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Help needed regarding claim forms (N1SDT) from UKCPM/Gladstone solicitors

Hello, this is the first time I am going through this process and the resources available here have proved to be extremely helpful and informative (thank you everyone!).

Quick summary: I live as a tenant, with a marked (with flat number) parking spot in underground fob-accessed car park. Have been living here/parking car since mid-2021. Parking permit was given by letting agency, which I have kept on the dashboard of the car.

Received multiple PCNs earlier this year that permit was not visible (car was parked in correct bay). The permit is placed (not stuck) on the dashboard and sometimes (rarely) gets moved when the window is opened and there is a draught. I see it fallen on the sear and put it back in place. Not sure if this was one of those instances as the pictures in the PCN were poor quality. I ignored the PCNs and the following letters from Gladstone Solicitors, and have now received two claim forms for breaches on the same day.

Claim 1 issue date: 15/December/2023

Claim 2 issue date: 19/December/2023

Claimant: UKCPM

Solicitors: Gladstone Solicitors

What I have done so far.

-        Read the NEWBIES thread to understand the steps involved.

-        Completed AoS on MCOL for both claims on 31/December/2023 (AoS received on 2/January/2024 as per MCOL website for both claims). MCOL will be used a read-only from now.

-        I have started preparing my defence based on the Template Defence provided.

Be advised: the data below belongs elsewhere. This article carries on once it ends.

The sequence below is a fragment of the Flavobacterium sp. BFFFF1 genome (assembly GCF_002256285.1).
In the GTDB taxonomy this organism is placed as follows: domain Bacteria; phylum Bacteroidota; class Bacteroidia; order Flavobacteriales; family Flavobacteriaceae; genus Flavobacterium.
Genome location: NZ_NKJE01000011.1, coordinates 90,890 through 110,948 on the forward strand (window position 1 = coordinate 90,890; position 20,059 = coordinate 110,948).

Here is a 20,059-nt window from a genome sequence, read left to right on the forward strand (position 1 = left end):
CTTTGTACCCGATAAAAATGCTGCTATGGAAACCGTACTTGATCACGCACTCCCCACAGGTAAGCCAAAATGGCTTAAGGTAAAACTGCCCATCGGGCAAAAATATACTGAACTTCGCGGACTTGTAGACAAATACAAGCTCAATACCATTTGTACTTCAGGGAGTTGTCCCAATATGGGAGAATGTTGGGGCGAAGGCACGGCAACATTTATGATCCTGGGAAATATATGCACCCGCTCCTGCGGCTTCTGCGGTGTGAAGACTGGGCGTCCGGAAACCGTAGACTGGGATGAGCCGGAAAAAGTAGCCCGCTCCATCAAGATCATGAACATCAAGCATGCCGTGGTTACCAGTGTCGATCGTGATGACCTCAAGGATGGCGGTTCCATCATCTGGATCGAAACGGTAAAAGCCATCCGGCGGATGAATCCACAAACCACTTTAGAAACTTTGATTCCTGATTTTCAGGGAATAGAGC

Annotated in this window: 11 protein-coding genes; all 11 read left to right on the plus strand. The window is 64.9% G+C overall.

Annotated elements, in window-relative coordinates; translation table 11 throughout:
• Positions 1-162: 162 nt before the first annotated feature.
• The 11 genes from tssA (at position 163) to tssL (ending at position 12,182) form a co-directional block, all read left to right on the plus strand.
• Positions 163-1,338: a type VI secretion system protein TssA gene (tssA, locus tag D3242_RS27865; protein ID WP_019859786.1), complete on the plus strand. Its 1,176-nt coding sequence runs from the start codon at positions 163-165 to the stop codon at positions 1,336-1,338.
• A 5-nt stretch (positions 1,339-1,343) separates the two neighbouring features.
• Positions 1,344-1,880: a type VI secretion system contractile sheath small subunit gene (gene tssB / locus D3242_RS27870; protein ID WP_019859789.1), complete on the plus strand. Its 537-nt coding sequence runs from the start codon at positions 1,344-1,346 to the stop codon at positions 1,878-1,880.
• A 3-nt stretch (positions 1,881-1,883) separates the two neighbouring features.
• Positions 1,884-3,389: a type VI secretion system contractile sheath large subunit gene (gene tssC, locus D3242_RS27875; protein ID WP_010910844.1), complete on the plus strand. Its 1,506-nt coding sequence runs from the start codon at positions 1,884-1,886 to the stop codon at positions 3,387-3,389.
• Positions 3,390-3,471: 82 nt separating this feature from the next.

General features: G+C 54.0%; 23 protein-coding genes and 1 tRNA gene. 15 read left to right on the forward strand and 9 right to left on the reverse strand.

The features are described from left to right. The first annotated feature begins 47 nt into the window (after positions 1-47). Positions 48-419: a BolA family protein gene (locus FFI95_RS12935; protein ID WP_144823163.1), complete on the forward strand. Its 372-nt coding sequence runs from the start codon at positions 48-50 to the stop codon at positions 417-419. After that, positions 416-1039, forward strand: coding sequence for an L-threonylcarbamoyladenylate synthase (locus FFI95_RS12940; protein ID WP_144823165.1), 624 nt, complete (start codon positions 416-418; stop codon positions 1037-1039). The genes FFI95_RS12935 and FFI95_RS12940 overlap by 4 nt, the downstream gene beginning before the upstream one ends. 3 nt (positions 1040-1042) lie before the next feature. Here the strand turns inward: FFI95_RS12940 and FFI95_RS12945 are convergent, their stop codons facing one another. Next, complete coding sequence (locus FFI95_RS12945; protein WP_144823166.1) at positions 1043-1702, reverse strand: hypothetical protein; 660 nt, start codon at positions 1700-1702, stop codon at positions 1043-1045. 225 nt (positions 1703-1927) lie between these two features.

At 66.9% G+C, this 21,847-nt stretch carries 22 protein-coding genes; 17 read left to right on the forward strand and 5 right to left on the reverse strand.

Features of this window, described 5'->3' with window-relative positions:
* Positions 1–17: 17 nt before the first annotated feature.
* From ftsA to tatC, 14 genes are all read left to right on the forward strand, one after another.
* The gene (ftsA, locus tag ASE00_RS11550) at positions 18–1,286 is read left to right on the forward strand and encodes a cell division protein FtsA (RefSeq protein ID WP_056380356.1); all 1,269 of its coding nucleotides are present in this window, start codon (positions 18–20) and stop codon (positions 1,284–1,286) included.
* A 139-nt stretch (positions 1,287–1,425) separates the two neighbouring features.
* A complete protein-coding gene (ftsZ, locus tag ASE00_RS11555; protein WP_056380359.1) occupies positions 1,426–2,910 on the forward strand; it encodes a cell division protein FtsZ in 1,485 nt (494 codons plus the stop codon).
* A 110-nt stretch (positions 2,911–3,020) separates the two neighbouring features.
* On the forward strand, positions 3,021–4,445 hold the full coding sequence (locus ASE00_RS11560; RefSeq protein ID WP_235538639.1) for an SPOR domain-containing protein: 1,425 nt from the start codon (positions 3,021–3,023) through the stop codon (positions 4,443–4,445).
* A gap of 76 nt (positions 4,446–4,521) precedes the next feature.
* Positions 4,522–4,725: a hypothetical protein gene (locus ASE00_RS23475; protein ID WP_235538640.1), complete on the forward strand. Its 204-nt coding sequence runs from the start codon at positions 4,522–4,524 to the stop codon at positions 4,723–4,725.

Questions.

1.     While the claim form issue dates are 15th and 19th of December, I did not receive the letters in my post till 30th December. Now this could be due to the holiday season, but also due to well-advertised delays at the local post office, which have been going on for past few months. Does this effect my timeline, and do I need to say something about this in my defence statement?

2.     I am pasting redacted versions of both claims. Could you please confirm that the POC does not state the actual breach, and I can use wording from relevant posts with in my defence?

3.     Where do I ask for both claims to be amalgamated, on the defence template or a separate cover letter? Could someone please direct me to relevant post/thread on this. I tried searching the forum for ‘two claims? abuse of process consolidated’, but only found other threads being asked to look for the same.

4.     I have checked my AST, and nowhere it mentions needing a parking permit or any mention of parking whatsoever. Is this something I can include in my defence, if it would help?

5.     I do not own the vehicle in question anymore. I was the registered keeper when the alleged breach happened. Does this change anything, or is this something I need to include in the defence?

Would appreciate any further help or advice, I know I have to modify paras 2 and 3 from the template, but if there is anything specific I should include based on the above, please let me know.


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Comments

  • Coupon-mad
    Coupon-mad Posts: 129,102
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    edited 8 January at 11:20PM
    Wow.

    1. No

    2. Yes you are correct. Use the Chan version

    3. Don't ask for them to be consolidated.  Do one defence this week (for the earlier claim), and leave a week or two's gap for the second defence (on or a day before the final deadline day).  The second defence includes reference to Henderson v Henderson (with the other claim number and cause of action estoppel being cited) and hopefully the second one gets struck out.

    4.  Yes.

    5.  No, not relevant.

    Were there two PCNs issued in one day? Are 2 different PCN numbers shown in those PoC?
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  • KeithP
    KeithP Posts: 37,048
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    Claim 1 issue date: 15/December/2023

    Claim 2 issue date: 19/December/2023